Til Death We Meet Again
by Lisa McCourt Hollar
Selina Rogers peered into the mirror, her blue eyes shining bright. The wrinkles around the corners crinkling as she smiled. Her fingers fumbled, trying to put her hair into a style her lover would approve of.
“Here Selina, let me,” Bobby said. He brushed her hair, sweeping it back, trying to twist her short tresses into a French braid. Wisps of gray strands stuck out, refusing to be tamed. “Well I tried,” Bobby said ruefully, attempting to push the stray wisps behind her hair. “I can try again in the morning.”
Selina’s eyes twinkled, “It’s not morning I am thinking about. Francois will be coming for me tonight.”
“Who is she talking about,” Ginger asked, whispering into Bobby’s ear. This was Ginger’s first night at Sunnydale Resorts, which wasn’t so much a resort, but a retirement home for the rich and elderly.
“Francois Delacroix,” Bobby said, “the vampire in her book series, ‘Til Death We Meet Again’.”
Bobby helped Selina over to the bed, sitting her down and then lifting her legs and tucking them beneath the blanket. The elderly woman brushed his hands away.”
“I think I would like to sit in my chair. I will be more presentable that way. I shouldn’t be waiting for him in my bed like a common harlot.”
“Selina,” Bobby said, “I promise if Francois comes calling for you, I will come straight away and make you presentable. In the meanwhile, lights out is lights out.” The orderly pulled the side rail up on the bed, made sure the tray was close enough for Selina to reach her cup if she needed a drink and put the button where she could reach it.
“You promise Bobby,” Selina asked.
Ginger followed Bobby out of the room, a puzzled look on her face. “What was that all about?”
“She’s old,” Bobby said, “and her mind is going. Reality and fantasy sometimes blur. You’ve read ‘Til Death We Meet Again’?”
“I don’t read romances,” Ginger said, “especially vampire romances.” The disdain in her voice indicated what she thought of such tales.
“'Til Death We Meet Again' is a cult hit, even with teenagers today. The series ended with Francois telling Amanda that he was leaving her so she could live. He promised her he would return for her at the end of her life.”
“And she believes he is real and that Francois Delacroix is coming for her?” Ginger sounded amused.
“We go through this almost every night. So far no Francois, but Selina doesn’t give up hope; she puts on her best dressing gown every night, fixes her hair and sits up waiting for him.”
“Why do you go along with it,” Ginger asked.
“What harm does it do to play along? It makes her happy. The longer you are here, you will see, sometimes their illusions are all they have. We are all going to die someday, why not have some joy before we go, even if it is just in our mind?”
Selina closed her eyes and fell asleep. In her dream she was young again. Francois held her in his arms and covered her with kisses. Tears filled her eyes as he let her go.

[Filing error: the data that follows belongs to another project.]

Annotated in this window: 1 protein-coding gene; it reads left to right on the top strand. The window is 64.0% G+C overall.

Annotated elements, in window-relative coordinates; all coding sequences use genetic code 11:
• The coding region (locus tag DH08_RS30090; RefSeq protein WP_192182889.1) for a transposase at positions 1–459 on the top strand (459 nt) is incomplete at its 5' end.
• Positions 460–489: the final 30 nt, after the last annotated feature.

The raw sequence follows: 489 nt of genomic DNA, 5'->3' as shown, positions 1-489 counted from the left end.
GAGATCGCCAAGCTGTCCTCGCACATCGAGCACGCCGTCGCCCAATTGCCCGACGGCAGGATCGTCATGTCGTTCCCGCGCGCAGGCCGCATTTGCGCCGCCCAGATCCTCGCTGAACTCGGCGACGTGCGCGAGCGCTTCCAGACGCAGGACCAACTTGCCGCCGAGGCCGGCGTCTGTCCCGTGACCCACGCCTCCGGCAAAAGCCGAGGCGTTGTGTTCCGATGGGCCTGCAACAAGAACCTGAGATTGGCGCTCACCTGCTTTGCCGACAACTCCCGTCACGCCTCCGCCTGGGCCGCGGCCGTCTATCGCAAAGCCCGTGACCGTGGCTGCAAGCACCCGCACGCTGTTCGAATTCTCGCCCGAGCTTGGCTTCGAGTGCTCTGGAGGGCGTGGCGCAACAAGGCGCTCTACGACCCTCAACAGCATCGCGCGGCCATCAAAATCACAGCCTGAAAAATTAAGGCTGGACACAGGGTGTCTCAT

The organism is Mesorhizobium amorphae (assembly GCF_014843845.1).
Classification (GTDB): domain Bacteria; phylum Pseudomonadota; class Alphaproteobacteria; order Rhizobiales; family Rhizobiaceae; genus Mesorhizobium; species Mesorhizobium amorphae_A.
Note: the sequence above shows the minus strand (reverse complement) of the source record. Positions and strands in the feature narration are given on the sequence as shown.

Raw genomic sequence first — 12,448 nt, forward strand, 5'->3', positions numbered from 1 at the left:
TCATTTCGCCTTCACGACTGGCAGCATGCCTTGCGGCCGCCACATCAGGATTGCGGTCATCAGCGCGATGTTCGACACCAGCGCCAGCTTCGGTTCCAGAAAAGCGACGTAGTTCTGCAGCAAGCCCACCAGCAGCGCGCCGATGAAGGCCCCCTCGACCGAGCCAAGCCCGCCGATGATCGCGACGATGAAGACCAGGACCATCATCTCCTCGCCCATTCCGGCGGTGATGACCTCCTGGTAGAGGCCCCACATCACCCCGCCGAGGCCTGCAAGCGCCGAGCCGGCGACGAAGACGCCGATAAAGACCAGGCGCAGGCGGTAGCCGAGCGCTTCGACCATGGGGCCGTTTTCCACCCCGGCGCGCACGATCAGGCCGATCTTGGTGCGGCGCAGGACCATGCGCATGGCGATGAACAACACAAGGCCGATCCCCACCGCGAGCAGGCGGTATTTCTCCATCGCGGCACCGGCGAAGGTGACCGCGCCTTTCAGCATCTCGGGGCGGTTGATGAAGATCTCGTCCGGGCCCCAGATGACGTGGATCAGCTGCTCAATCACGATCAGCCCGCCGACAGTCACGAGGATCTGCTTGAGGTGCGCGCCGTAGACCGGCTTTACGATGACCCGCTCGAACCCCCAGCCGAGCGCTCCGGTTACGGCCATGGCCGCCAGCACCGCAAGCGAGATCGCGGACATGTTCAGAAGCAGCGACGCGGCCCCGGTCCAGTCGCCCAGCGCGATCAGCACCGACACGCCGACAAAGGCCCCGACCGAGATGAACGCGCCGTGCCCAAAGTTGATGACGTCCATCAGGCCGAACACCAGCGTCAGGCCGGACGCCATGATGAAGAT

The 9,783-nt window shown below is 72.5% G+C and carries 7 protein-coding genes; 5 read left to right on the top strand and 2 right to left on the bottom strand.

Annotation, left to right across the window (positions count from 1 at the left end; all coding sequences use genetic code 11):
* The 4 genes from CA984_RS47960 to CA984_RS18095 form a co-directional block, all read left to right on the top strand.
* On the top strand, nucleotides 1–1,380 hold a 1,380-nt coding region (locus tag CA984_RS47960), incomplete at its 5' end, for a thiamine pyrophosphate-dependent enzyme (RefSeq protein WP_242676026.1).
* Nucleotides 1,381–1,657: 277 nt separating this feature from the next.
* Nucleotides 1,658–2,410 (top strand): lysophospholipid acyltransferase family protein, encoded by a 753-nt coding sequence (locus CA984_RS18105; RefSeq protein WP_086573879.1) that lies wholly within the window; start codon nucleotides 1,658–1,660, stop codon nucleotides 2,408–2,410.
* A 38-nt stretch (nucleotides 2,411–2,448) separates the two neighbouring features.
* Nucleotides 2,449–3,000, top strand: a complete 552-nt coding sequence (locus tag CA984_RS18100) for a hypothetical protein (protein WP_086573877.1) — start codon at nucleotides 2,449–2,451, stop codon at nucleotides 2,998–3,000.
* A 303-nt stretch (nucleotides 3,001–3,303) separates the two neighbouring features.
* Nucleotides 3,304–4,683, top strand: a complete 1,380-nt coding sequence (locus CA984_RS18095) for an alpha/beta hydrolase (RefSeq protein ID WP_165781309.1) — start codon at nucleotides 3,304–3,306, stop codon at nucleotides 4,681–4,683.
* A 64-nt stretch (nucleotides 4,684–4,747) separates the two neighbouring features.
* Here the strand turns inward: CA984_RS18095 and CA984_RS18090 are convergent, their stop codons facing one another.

“You are young,” he whispered, kissing her tears away. “You will forget me in time.”
“I will never forget you Francois. Please take me with you.” Selina threw her arms around her love, sobbing into his shoulder. She felt his breath on her neck. His kiss covered her throat and she felt the scrape of his teeth, the sharp point of his fangs. She thrust her neck forward, urging him to finish it and take his bite, making it possible for them to be together forever. Instead her lover pushed her away, making it clear he would not grant her wish.
“You do not know what you ask,” Francois said. “You have barely lived.”
“I am 18,” Selina said, defiance in her voice, her eyes flashing with anger, “I am old enough to know what I want.”
“I have lived for more than a hundred years,” Francois said. “I have seen many things, but I wasn’t given a choice. The vampire that turned me took me from my bed and stole me away from my home without a thought to my wishes. If given a choice, a chance to do it over, I would live my life and grow old. Get married Selina, have children. Travel. Live.”
“I cannot even think of marrying another,” Selina protested.
“You will in time,” Francois said, backing towards her window. “You will soon forget me.”
“Please come back!” Selina fell to her knees beside her bed, crying for her lost love to return. In her mind she heard his voice.
‘Someday, my love; after you have lived. I will return after you have lived.”
Selina kept that memory with her throughout the years. She began writing, putting her memories of Francois and their love to paper. It made a great fantasy romance and was an instant hit with young girls and housewives. She married a wonderful man and had three children. She continued writing, keeping her memories of Francois alive, refusing to forget him.
“Everyone thinks it is a fairy tale,” Selina whispered in her sleep. “If they only knew.”
Opening her eyes, a tear made its way through the maze of wrinkles on her face, coming to rest at the corner of her mouth. The room was quiet. Francois had not come. “Maybe it is all a fairy tale,” Selina said.